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14 February 20225 minute read

How the proposed reform of RPI may affect real estate documents

What is changing?

The Retail Prices Index (RPI) is due to be reformed to bring it in line with the Consumer Prices Index including owner occupiers’ housing costs (CPIH). The RPI index will be calculated using the same methods and data sources as the CPIH. In short, this means that the way the RPI is calculated will change, but the index itself will continue to be published. However, only the all-items RPI will continue to be published – supplementary indices and lower level indices will be discontinued.

When is the change due to take place?

The change is due to take place from February 2030. However, a judicial review of the proposals to align the RPI with the CPIH is expected to be held in summer 2022 which could alter or delay the proposed changes. The trustees of various pension schemes made a judicial review application because they are concerned that the reform could detrimentally affect the value of RPI-linked assets and result in a lower retirement income for final salary pensioners. In addition, we are seeing investment clients who are looking at longer term secure income driven investments become more focussed on the specific language of RPI based reviews to ensure that their financial modelling is appropriately reflective of any idiosyncrasies and the uncertainty of the current position.  

What does this mean for leases with index-linked provisions?

As a measure of inflation, CPIH has typically been lower on average than RPI. As a result, it is likely that increases linked to RPI after 2030 will rise more slowly once RPI is brought in line with CPIH.

Although RPI lost its designation as a national statistic in 2013, it has continued to be published and used. It is used in some property documents, such as index-linked rent reviews or service charge caps in commercial leases. For any rent reviews which are pegged to RPI, it is likely that increases in rent will rise more slowly after 2030. Similarly, any service charge cap increases which are calculated in line with RPI are likely to rise more slowly. This will generally be good for tenants but less good for landlords.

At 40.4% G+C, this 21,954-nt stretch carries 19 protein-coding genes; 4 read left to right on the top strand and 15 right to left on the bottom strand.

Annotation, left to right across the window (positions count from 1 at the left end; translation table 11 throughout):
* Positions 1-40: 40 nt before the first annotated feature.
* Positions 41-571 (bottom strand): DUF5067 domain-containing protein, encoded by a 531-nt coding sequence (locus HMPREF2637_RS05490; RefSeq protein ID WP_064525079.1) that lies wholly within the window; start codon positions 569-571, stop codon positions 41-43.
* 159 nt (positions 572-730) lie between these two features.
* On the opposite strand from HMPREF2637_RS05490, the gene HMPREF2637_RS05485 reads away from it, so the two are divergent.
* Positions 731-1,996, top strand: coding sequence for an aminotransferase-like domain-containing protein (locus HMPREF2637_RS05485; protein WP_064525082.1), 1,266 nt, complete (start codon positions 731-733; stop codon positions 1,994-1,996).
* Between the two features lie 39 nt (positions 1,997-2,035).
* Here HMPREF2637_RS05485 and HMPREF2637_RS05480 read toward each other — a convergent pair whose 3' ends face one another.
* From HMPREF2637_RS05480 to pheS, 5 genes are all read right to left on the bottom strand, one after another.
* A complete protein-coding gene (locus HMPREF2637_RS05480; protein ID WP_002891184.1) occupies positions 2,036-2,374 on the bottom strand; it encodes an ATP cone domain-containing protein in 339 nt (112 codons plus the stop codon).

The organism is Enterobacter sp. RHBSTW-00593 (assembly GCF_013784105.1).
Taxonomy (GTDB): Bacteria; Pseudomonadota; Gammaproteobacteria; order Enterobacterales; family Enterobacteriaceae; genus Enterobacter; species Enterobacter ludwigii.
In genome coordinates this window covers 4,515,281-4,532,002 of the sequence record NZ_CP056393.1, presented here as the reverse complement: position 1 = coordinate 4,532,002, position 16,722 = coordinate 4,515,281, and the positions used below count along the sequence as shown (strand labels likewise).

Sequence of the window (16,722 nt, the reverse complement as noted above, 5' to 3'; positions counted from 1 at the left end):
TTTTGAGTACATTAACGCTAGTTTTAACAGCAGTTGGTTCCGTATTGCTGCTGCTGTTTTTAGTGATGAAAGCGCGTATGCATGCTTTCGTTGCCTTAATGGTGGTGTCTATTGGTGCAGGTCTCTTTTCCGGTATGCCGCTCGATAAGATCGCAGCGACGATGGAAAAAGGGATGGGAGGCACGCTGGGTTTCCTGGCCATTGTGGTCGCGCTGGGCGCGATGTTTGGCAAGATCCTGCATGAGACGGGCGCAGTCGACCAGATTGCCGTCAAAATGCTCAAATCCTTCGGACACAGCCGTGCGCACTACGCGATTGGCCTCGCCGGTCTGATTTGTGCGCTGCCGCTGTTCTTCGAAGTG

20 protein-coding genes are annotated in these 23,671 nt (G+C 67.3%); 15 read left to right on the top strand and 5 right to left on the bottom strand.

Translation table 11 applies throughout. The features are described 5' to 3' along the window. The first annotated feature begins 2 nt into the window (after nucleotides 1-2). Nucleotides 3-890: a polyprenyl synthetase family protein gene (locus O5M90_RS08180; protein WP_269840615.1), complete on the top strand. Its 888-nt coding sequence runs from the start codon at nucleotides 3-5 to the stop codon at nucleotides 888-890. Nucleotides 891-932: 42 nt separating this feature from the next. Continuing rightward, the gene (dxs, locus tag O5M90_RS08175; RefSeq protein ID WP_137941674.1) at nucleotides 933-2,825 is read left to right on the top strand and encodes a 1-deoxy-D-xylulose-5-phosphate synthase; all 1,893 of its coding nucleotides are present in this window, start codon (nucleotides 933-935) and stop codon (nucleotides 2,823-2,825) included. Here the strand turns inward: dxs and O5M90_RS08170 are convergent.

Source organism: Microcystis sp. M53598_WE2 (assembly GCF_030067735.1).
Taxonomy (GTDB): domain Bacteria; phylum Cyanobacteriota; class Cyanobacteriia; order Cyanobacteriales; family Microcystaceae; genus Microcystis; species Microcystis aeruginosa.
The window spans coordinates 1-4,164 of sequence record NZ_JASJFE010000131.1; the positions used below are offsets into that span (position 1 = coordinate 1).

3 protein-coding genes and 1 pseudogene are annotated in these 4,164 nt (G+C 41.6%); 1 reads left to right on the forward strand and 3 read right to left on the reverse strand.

• For new leases (which may last beyond 2030)

Consider whether RPI is still an appropriate index to use, or whether an alternative may suit the parties better.  Would CPI or CPIH be appropriate? Or would a variant of these indices be more suitable, eg CPI or CPIH plus a certain percentage (eg CPIH + 1%), to try to replicate the pre-2030 rates of RPI? In looking at whether the lease may last beyond 2030, remember that a lease with a term which expires before 2030 but which has security of tenure under the Landlord and Tenant Act 1954 may be subject to statutory renewal and the renewal lease could extend beyond 2030 on the same or similar terms.

  • For existing leases

Check the provisions of any index-linked rent review schedules or service charge caps in leases to establish whether they use RPI. Many index-linked rent review provisions (and service charge cap provisions) contain a clause which allows the parties to use a different index if the chosen index ceases to be published. These clauses will not be triggered if the review is linked to the all-items RPI index (as opposed to one of the supplementary or lower level indices) as, although the methods being used to calculate the index are changing, the all-items index will continue to be published. However, other clauses may include wording allowing the parties to use an alternative index if there is a change in the way the current index is compiled, which seem more likely to be triggered by this proposed reform. Each lease will depend on its own terms.

  • SDLT treatment of index-linked reviews

Where tenants are required to pay SDLT on leases, any increases in rent linked to RPI are generally ignored for SDLT purposes provided that the increase is linked solely to RPI. At present, increases linked to another index such as CPI or CPIH, or which are based on RPI plus or minus a percentage, would not be ignored. This broadly means that, if an index-linked rent review that is not solely linked to RPI occurs during the first five years of the term, the tenant is obliged to make a reasonable estimate of the rents payable under the lease taking into account the expected impact of any index-linked rent review, to pay SDLT on that sum and to make an adjustment after five years (or at lease expiry, if earlier) to reflect the actual rents paid during the first five years of the term. If parties decide to opt for index-linked rent increases which are not solely linked to RPI as a result of these proposals, tenants should be aware of this SDLT treatment.

If you have any questions on this, please contact Omer Maroof or Bonnie Calnan, or your usual DLA Piper contacts.